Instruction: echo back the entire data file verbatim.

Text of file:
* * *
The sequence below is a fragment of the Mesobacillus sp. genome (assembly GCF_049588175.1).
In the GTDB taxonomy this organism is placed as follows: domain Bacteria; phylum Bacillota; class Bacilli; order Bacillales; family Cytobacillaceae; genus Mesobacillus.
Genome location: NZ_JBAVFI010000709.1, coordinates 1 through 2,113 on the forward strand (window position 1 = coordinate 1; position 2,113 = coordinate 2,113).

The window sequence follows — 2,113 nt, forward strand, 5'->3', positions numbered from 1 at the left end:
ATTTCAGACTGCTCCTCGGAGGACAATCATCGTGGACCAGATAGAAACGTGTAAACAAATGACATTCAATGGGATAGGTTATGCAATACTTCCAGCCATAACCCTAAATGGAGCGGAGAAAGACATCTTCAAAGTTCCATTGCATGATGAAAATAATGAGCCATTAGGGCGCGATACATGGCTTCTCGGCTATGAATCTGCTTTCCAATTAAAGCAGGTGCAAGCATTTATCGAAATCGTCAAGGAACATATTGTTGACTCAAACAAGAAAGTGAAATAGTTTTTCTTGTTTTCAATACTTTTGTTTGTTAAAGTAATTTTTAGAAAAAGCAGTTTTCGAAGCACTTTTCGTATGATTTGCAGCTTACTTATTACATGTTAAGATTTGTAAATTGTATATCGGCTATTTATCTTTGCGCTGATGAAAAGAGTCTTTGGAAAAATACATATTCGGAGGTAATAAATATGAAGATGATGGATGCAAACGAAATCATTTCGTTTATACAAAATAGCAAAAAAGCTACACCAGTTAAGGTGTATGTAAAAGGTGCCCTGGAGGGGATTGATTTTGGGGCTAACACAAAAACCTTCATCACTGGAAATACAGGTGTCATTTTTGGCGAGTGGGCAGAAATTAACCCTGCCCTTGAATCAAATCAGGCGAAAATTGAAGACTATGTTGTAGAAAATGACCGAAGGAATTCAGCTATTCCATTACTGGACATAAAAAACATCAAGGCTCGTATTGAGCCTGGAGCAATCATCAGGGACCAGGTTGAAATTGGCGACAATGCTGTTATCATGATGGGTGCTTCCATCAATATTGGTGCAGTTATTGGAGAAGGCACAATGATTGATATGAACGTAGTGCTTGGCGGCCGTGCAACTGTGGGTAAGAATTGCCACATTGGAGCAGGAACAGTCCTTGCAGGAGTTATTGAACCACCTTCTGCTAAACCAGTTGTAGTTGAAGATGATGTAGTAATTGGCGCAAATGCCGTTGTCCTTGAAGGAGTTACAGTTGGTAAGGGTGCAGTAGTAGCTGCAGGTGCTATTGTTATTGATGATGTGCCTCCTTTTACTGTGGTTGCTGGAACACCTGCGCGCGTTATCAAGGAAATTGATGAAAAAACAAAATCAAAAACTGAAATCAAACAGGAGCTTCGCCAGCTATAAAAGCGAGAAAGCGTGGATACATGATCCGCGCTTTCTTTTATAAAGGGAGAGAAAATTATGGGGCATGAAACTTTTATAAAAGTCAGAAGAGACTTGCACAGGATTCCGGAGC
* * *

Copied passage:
The sequence below is a fragment of the Mesobacillus sp. genome (assembly GCF_049588175.1).
In the GTDB taxonomy this organism is placed as follows: domain Bacteria; phylum Bacillota; class Bacilli; order Bacillales; family Cytobacillaceae; genus Mesobacillus.
Genome location: NZ_JBAVFI010000709.1, coordinates 1 through 2,113 on the forward strand (window position 1 = coordinate 1; position 2,113 = coordinate 2,113).

The window sequence follows — 2,113 nt, forward strand, 5'->3', positions numbered from 1 at the left end:
ATTTCAGACTGCTCCTCGGAGGACAATCATCGTGGACCAGATAGAAACGTGTAAACAAATGACATTCAATGGGATAGGTTATGCAATACTTCCAGCCATAACCCTAAATGGAGCGGAGAAAGACATCTTCAAAGTTCCATTGCATGATGAAAATAATGAGCCATTAGGGCGCGATACATGGCTTCTCGGCTATGAATCTGCTTTCCAATTAAAGCAGGTGCAAGCATTTATCGAAATCGTCAAGGAACATATTGTTGACTCAAACAAGAAAGTGAAATAGTTTTTCTTGTTTTCAATACTTTTGTTTGTTAAAGTAATTTTTAGAAAAAGCAGTTTTCGAAGCACTTTTCGTATGATTTGCAGCTTACTTATTACATGTTAAGATTTGTAAATTGTATATCGGCTATTTATCTTTGCGCTGATGAAAAGAGTCTTTGGAAAAATACATATTCGGAGGTAATAAATATGAAGATGATGGATGCAAACGAAATCATTTCGTTTATACAAAATAGCAAAAAAGCTACACCAGTTAAGGTGTATGTAAAAGGTGCCCTGGAGGGGATTGATTTTGGGGCTAACACAAAAACCTTCATCACTGGAAATACAGGTGTCATTTTTGGCGAGTGGGCAGAAATTAACCCTGCCCTTGAATCAAATCAGGCGAAAATTGAAGACTATGTTGTAGAAAATGACCGAAGGAATTCAGCTATTCCATTACTGGACATAAAAAACATCAAGGCTCGTATTGAGCCTGGAGCAATCATCAGGGACCAGGTTGAAATTGGCGACAATGCTGTTATCATGATGGGTGCTTCCATCAATATTGGTGCAGTTATTGGAGAAGGCACAATGATTGATATGAACGTAGTGCTTGGCGGCCGTGCAACTGTGGGTAAGAATTGCCACATTGGAGCAGGAACAGTCCTTGCAGGAGTTATTGAACCACCTTCTGCTAAACCAGTTGTAGTTGAAGATGATGTAGTAATTGGCGCAAATGCCGTTGTCCTTGAAGGAGTTACAGTTGGTAAGGGTGCAGTAGTAGCTGCAGGTGCTATTGTTATTGATGATGTGCCTCCTTTTACTGTGGTTGCTGGAACACCTGCGCGCGTTATCAAGGAAATTGATGAAAAAACAAAATCAAAAACTGAAATCAAACAGGAGCTTCGCCAGCTATAAAAGCGAGAAAGCGTGGATACATGATCCGCGCTTTCTTTTATAAAGGGAGAGAAAATTATGGGGCATGAAACTTTTATAAAAGTCAGAAGAGACTTGCACAGGATTCCGGAGC